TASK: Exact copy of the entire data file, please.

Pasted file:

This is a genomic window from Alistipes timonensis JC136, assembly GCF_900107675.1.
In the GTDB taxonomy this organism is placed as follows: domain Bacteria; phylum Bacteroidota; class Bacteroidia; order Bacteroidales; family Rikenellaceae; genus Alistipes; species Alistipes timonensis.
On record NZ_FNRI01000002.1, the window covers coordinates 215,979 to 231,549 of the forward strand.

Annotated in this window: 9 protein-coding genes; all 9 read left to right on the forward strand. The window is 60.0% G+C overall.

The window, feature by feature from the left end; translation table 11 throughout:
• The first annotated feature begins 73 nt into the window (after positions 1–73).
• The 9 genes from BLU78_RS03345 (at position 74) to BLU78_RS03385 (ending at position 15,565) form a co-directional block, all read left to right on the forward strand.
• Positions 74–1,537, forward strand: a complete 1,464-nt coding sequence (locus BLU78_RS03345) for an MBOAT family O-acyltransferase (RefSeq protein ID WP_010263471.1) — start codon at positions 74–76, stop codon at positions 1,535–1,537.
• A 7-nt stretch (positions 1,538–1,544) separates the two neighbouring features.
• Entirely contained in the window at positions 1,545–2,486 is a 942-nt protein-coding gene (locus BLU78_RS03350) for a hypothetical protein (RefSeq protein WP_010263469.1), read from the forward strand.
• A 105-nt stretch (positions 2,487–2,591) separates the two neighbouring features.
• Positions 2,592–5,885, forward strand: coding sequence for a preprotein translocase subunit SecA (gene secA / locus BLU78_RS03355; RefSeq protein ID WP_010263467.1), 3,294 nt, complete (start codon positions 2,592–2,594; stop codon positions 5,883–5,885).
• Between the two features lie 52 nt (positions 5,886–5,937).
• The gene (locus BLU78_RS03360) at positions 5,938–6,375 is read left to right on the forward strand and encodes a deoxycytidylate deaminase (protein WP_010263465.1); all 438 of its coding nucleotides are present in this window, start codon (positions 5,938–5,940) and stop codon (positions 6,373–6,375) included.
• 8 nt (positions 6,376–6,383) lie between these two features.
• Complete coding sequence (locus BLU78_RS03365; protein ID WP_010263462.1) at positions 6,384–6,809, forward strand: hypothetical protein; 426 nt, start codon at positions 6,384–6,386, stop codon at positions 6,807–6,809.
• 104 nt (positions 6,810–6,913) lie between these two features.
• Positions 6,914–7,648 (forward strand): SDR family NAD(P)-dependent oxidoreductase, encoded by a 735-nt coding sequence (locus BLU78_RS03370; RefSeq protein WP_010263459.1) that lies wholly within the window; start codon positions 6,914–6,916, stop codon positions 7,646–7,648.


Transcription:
This is a genomic window from Alistipes timonensis JC136, assembly GCF_900107675.1.
In the GTDB taxonomy this organism is placed as follows: domain Bacteria; phylum Bacteroidota; class Bacteroidia; order Bacteroidales; family Rikenellaceae; genus Alistipes; species Alistipes timonensis.
On record NZ_FNRI01000002.1, the window covers coordinates 215,979 to 231,549 of the forward strand.

Annotated in this window: 9 protein-coding genes; all 9 read left to right on the forward strand. The window is 60.0% G+C overall.

The window, feature by feature from the left end; translation table 11 throughout:
• The first annotated feature begins 73 nt into the window (after positions 1–73).
• The 9 genes from BLU78_RS03345 (at position 74) to BLU78_RS03385 (ending at position 15,565) form a co-directional block, all read left to right on the forward strand.
• Positions 74–1,537, forward strand: a complete 1,464-nt coding sequence (locus BLU78_RS03345) for an MBOAT family O-acyltransferase (RefSeq protein ID WP_010263471.1) — start codon at positions 74–76, stop codon at positions 1,535–1,537.
• A 7-nt stretch (positions 1,538–1,544) separates the two neighbouring features.
• Entirely contained in the window at positions 1,545–2,486 is a 942-nt protein-coding gene (locus BLU78_RS03350) for a hypothetical protein (RefSeq protein WP_010263469.1), read from the forward strand.
• A 105-nt stretch (positions 2,487–2,591) separates the two neighbouring features.
• Positions 2,592–5,885, forward strand: coding sequence for a preprotein translocase subunit SecA (gene secA / locus BLU78_RS03355; RefSeq protein ID WP_010263467.1), 3,294 nt, complete (start codon positions 2,592–2,594; stop codon positions 5,883–5,885).
• Between the two features lie 52 nt (positions 5,886–5,937).
• The gene (locus BLU78_RS03360) at positions 5,938–6,375 is read left to right on the forward strand and encodes a deoxycytidylate deaminase (protein WP_010263465.1); all 438 of its coding nucleotides are present in this window, start codon (positions 5,938–5,940) and stop codon (positions 6,373–6,375) included.
• 8 nt (positions 6,376–6,383) lie between these two features.
• Complete coding sequence (locus BLU78_RS03365; protein ID WP_010263462.1) at positions 6,384–6,809, forward strand: hypothetical protein; 426 nt, start codon at positions 6,384–6,386, stop codon at positions 6,807–6,809.
• 104 nt (positions 6,810–6,913) lie between these two features.
• Positions 6,914–7,648 (forward strand): SDR family NAD(P)-dependent oxidoreductase, encoded by a 735-nt coding sequence (locus BLU78_RS03370; RefSeq protein WP_010263459.1) that lies wholly within the window; start codon positions 6,914–6,916, stop codon positions 7,646–7,648.